Apparently, wanting technology that was drafted in 1997 and finalised in 2011 to work properly in 2017 is asking too much. Pretty emails that work consistently across different clients are very hard to build. If your application sends transactional emails, this post is probably relevant to you!

Plain text will (unfortunately) get you only so far. Users expect a little more from email than simple text. But once you start getting involved in overly complicated things like background colours or even making text centered, you’re opening Pandora’s box. There is a plethora of different clients that all handle things differently. Some will respect CSS in the <head>, others won’t. Some will simply ignore all CSS. The only reliable way is to use basic HTML elements and attributes like it’s 1997 all over again. Also, table for layout is back in action for this wonderful task.

Obviously, writing markup manually for tables and repetitive styles like font-style, weight, size, family and so on would be way too tedious for anyone. If only someone had done all this work already…

Someone did! We’re saved!

Zurb Foundation for Email

Zurb’s Foundation for Email requires NodeJS, which you probably already have installed if you do frontend development work. There’s a handy guide available for starting a new project. The framework uses Inky to write HTML like code that will then be transformed into actual HTML. Then, for a production build, it will also inline your CSS and minify your HTML. That means you can develop using regular CSS (event SASS in the default project’s configuration) with IDs and classes and whatnot so you don’t repeat everything at development time. Then for production, you get a cross-client compatible output.

Basically, you turn this

<wrapper class="header">
    <row class="collapse">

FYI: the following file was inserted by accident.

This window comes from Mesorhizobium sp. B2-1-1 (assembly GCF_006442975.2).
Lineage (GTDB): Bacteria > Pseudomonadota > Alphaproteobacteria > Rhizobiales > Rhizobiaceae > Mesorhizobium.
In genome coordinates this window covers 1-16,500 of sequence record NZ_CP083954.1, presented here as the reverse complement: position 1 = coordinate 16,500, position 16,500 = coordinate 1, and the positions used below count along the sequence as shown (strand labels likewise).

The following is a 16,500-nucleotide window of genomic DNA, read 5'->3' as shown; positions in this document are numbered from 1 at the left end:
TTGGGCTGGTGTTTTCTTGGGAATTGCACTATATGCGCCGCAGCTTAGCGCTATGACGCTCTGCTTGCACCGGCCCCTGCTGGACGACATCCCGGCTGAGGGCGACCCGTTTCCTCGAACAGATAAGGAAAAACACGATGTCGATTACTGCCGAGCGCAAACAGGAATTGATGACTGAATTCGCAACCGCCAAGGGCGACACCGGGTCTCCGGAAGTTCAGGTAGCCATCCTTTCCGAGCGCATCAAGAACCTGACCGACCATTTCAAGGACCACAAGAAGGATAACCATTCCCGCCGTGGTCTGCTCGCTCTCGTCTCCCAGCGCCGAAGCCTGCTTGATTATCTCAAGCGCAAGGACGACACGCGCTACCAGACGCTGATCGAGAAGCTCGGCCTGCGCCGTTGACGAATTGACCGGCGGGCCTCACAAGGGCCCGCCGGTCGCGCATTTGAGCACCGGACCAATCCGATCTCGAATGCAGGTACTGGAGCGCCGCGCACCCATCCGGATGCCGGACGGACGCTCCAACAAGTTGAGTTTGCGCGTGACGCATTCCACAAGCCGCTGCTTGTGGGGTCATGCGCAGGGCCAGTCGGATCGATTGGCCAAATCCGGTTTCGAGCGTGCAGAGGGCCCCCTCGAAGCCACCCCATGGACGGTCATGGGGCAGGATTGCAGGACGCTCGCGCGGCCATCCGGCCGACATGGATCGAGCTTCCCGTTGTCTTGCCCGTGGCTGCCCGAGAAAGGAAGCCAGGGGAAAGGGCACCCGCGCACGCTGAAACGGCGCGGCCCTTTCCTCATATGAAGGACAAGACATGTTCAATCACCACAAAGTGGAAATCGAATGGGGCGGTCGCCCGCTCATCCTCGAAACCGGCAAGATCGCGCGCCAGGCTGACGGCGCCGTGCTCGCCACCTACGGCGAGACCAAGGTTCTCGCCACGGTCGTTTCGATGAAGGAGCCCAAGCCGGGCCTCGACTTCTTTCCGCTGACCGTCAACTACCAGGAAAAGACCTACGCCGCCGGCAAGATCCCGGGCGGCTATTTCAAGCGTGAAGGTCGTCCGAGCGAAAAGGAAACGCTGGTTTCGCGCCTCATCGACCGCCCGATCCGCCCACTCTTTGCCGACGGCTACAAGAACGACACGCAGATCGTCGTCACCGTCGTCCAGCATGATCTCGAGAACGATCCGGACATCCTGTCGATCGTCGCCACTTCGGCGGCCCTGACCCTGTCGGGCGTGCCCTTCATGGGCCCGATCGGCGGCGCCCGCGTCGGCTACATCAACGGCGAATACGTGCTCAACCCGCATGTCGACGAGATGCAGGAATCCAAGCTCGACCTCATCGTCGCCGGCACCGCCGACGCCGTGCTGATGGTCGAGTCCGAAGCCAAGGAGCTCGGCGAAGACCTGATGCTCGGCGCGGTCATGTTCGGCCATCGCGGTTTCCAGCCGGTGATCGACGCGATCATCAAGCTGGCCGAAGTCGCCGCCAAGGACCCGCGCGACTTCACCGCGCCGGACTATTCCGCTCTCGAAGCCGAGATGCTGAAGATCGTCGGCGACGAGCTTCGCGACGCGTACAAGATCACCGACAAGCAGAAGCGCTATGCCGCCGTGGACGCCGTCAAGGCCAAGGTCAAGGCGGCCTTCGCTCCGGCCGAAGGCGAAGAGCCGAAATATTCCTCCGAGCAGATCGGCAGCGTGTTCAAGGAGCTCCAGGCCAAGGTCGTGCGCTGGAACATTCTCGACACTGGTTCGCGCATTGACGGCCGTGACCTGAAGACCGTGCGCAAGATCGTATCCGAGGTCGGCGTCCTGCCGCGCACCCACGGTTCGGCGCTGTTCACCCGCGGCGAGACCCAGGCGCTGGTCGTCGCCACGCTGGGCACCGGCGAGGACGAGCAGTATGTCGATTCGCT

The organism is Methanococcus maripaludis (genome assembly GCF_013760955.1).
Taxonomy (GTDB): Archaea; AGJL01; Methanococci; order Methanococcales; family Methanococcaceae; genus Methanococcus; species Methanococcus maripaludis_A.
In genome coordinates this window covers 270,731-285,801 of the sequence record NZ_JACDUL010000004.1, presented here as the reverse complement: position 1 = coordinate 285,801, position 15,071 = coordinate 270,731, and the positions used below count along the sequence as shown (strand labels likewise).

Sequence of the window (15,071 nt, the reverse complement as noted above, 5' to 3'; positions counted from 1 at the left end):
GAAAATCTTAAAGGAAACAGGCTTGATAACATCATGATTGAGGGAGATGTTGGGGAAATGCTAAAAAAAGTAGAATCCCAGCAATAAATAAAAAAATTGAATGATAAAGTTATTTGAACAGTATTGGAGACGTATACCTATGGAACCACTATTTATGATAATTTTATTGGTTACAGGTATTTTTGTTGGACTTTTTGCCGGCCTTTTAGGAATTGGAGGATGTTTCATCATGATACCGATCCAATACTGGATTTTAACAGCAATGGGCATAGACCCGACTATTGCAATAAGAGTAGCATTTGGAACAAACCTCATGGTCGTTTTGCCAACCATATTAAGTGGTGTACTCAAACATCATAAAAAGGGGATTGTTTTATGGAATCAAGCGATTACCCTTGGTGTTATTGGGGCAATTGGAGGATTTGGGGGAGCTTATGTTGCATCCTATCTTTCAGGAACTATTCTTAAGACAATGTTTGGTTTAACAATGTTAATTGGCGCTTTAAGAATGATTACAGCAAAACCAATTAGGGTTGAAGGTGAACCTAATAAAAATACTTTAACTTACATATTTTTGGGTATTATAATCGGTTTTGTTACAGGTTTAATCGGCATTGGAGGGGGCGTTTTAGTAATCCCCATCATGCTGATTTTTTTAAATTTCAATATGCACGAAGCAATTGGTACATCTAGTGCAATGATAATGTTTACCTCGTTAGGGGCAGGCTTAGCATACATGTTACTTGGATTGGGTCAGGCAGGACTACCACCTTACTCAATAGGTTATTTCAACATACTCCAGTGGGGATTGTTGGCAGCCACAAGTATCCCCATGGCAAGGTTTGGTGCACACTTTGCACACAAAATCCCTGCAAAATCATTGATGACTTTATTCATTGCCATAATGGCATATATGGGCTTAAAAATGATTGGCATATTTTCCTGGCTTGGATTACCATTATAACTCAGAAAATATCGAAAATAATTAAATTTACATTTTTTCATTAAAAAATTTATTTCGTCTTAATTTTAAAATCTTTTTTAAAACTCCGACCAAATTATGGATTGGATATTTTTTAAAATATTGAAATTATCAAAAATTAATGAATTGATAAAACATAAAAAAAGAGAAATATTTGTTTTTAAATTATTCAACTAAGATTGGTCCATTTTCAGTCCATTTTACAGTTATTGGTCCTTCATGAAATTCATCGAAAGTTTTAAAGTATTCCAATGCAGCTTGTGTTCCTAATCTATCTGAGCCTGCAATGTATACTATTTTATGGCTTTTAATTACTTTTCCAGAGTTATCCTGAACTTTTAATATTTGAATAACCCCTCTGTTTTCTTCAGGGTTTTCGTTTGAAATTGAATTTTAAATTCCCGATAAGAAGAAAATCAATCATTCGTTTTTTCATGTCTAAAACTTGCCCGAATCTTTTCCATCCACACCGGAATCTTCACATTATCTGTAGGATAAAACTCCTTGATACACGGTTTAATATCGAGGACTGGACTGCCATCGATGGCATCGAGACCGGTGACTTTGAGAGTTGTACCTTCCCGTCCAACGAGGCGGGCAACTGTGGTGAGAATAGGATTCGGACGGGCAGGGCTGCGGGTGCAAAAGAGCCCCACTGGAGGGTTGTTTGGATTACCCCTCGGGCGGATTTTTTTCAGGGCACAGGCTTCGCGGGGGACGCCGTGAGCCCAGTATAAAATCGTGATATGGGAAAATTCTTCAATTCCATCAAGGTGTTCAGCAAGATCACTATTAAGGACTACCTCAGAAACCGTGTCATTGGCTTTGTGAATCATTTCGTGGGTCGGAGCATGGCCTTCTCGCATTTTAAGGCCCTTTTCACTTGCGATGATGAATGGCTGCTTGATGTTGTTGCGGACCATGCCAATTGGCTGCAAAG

<columns small="6">
        <img src="">
      <columns small="6">
        <p class="text-right">BASIC</p>

  <spacer size="16"></spacer>
    <columns small="12">
      <h1>Hi, Susan Calvin</h1>
      <p class="lead">Lorem ipsum dolor sit amet</p>
      <p>Lorem ipsum dolor sit amet, consectetur adipisicing elit.</p>
      <callout class="primary">
        <p>Lorem ipsum dolor sit amet.</p>

into this

Zurb basic output

All this is styled using SASS and can be previewed and built in the browser with normal development tools like Chrome’s. The project template already supports BrowserSync which makes it even easier to write and see as you code.

The basic CSS template can be modified at will or used as is. You can then customise all your emails as you wish. Simply add a new html file and write away. I added a step in the gulpfile to copy my templates’ output from the Zurb project to my actual backend code. As I write the templates, they are automatically updated in my backend and I can test them out with my unit tests or by using the UI to actually send them!

Here’s the gulp function.

function copyToParents(done) {
  return rimraf("../DotNetCoreBackend/Emails/*.cshtml", () => {
    return gulp
          extname: ".cshtml"
      .pipe($.replace("@media", "@@media"))
      .on("end", done);

I use RazorLight to fill out data in the templates, so I change the extension while copying them. It’s also why I replace @media with the Razor safe @@media.

In the end, I end up with good looking HTML emails that are filled with Razor and can be sent to any user with any email client!

EDIT: Reddit discussion